Mechanism of drug action


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Briefly on the pharmacodynamic aspects of drugs in general.

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  • Natural Standard Monograph (
  • Mechanism of drug action

    1. 1. Good afternoon….
    4. 4. CONTENTS • Principles of drug action • Action via discrete functional proteins:  Enzymes  Ion channels  Transporters  Receptors • Chemically reactive agents • Physically reactive agents  Counterfeit biochemical constituentsCounterfeit biochemical constituents  Protoplasmic poisons  Formation of antibodies  Placebo action  Targeting specific genetic changes
    5. 5. INTRODUCTION • Mechanism of drug actionpharmacodynamics • Study of drug effects • Modification of one drug’s action by another
    6. 6. PRINCIPLES OF DRUG ACTION • Alter the pace of ongoing activity not impart new function • Types of drug action: 1. Stimulation 2. Depression 3. Irritation 4. Replacement 5. Cytotoxic action 6. Antimicrobial action 7. Modification of immune status
    7. 7. PRINCIPLES OF DRUG ACTION Stimulation: • Selective enhancement of the level of activity of specialized cells Eg: Adrenaline – heart, Pilocarpine- salivary glands • Excessive stimulation: followed by depression Eg: Picrotoxin : convulsions  coma & respiratory depression
    8. 8. PRINCIPLES OF DRUG ACTION Depression: • Selective diminution of activity of specialized cells Eg: Barbiturates- CNS, Quinidine- heart • Certain drugs stimulate one type of cells & depress the other. Eg: Acetyl choline intestinal smooth SA node muscle in the heart
    9. 9. PRINCIPLES OF DRUG ACTION Morphine vagus oculomotor nuclei CTZ respiratory & cough centres
    10. 10. PRINCIPLES OF DRUG ACTION Irritation: • Non selective, noxious effect: less specialized cells • Mild: stimulate function Eg: Bitters increasing salivary & gastric secretion, • Strong: inflammation
    11. 11. PRINCIPLES OF DRUG ACTION Cellular changes produced by irritation: • Astringent effect: • If dissolution of precipitated proteins deeper penetration of irritants- corrosive effect • Dehydration • Action on cellular enzymes- usually inhibition • Cytotoxic action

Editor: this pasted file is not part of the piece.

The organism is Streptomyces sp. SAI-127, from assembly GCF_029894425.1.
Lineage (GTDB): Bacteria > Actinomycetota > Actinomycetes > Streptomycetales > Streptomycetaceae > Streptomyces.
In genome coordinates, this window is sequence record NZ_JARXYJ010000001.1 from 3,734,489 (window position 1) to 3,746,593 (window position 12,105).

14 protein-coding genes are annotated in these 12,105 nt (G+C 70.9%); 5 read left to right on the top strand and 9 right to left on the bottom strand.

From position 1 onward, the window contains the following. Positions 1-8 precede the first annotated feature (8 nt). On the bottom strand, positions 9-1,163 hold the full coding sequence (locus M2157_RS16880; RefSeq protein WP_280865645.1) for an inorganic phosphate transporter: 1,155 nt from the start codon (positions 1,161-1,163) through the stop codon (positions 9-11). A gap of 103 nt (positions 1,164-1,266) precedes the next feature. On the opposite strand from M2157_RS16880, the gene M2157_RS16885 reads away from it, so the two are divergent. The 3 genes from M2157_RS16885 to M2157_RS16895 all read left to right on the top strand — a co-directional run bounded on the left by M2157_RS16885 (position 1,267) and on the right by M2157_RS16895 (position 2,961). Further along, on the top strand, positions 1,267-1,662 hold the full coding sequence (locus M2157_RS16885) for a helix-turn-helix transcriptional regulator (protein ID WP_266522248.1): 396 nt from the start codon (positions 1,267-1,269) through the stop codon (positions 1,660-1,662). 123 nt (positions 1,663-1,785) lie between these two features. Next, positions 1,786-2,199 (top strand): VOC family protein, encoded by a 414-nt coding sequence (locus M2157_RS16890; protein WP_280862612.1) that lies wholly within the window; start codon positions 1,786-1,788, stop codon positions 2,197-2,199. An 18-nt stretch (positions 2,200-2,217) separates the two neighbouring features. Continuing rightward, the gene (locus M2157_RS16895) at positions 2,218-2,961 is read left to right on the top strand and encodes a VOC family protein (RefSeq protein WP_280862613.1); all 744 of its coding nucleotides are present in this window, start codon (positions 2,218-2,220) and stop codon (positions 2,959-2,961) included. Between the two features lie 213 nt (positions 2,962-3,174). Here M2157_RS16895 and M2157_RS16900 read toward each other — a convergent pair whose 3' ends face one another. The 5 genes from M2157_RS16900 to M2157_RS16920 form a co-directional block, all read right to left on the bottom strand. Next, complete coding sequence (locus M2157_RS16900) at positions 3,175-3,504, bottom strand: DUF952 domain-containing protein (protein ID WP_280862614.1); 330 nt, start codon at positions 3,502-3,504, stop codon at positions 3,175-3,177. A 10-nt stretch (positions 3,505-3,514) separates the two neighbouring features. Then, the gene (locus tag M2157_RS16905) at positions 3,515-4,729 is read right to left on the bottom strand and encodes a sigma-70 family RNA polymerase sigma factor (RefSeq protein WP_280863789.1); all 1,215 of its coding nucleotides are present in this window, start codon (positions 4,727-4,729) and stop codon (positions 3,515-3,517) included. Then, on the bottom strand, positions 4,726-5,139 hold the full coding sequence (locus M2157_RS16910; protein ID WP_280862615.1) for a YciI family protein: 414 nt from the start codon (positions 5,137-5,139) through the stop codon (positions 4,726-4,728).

12. 12. PRINCIPLES OF DRUG ACTION • Irritant applied locally to the skin to relieve deep seated pain: counterirritant Stimulation of sensory nerve endings –skin Afferent impulses relayed in cerebrospinal axis – efferent vasomotor fibers to internal organ Increased circulation in skin- deep structures
    13. 13. PRINCIPLES OF DRUG ACTION Sensory impulses from skin Interfere with pain impulses from viscera & partial/complete exclusion • Vasodilation and blockade of pain impulses: relief of deep seated pain
    14. 14. PRINCIPLES OF DRUG ACTION Replacement: • Use of natural metabolites, hormones or congeners in their deficiency Eg: Levodopa- parkinsonism, Insulin- diabetes mellitus, Iron- anemia Cytotoxic: • Selective cytotoxic action for invading parasites or cancer cells Eg: Antibiotics, antivirals, anticancer drugs
    15. 15. PRINCIPLES OF DRUG ACTION Antimicrobial action: • Prevention, arrest & eradication of infections • Act specifically on causative organisms Eg: antibiotics Modification of immune status: • Enhancing or depressing the immune status Eg: Vaccines, sera, levamisole, corticosteroids
    16. 16. MECHANISM OF DRUG ACTION Majority : interaction with discrete target molecules- Proteins  Enzymes  Ion channels  Transporters  Receptors
    17. 17. ENZYMES • Important target : all biological reactions under enzyme action • Enzyme stimulation/ enzyme inhibition
    18. 18. ENZYMES • • • • • STIMULATION Unusual with foreign substances Occurs with endogenous ones Adrenaline  adenyl cyclase; pyridoxine as cofactor decarboxylase Stimulation affinity for substrate Enzyme induction: synthesis of more enzyme protein activity
    19. 19. ENZYME INHIBITION • • • • • • NON SPECIFIC Denaturing proteins: altering tertiary structure Heavy metal salts Strong acids Phenol Alkalies Too damaging for systemic use SPECIFIC I. Competitive/ equilibrium type non- equilibrium type II. Non competitive A. Reversible B. Irreversible
    20. 20. SPECIFIC ENZYME INHIBITION COMPETITIVE(equilibrium type) • Drug- similar structure to the normal substrate • Competes for the catalytic binding site Product not formed Non functional product • Increased substrate concentration: inhibitor is displaced
    22. 22. SPECIFIC ENZYME INHIBITION ENZYME SUBSTRATE DRUG Cholinesterase Acetyl choline Physostigmine Neostigmine Bacterial folate synthase PABA Sulfonamides Mono amino oxidase Catecholamines Moclobemide Angiotensin converting enzyme Angiotensin I Captopril 5α reductase Testosterone Finasteride Aromatase Androstenedione Testosterone Letrozole Xanthine oxidase Hypoxanthine Allopurinol alloxanthine Dopa decarboxylase Alcohol dehydrogenase levodopa Methanol Carbidopa, methyldopa Ethanol These are examples of reversible inhibition of enzyme activity
    23. 23. SPECIFIC ENZYME INHIBITION Non equilibrium type: • Drugs which react with the same catalytic site: strong covalent/ high affinity • Normal substrate: not able to displace it • Organophosphates: covalent bond with cholinesterase • Methotrexate with 5000x affinity than DHFA for dihydrofolate reductase Non equilibrium type & COX inhibition in platelets by Aspirin : Egs. of irreversible inhibition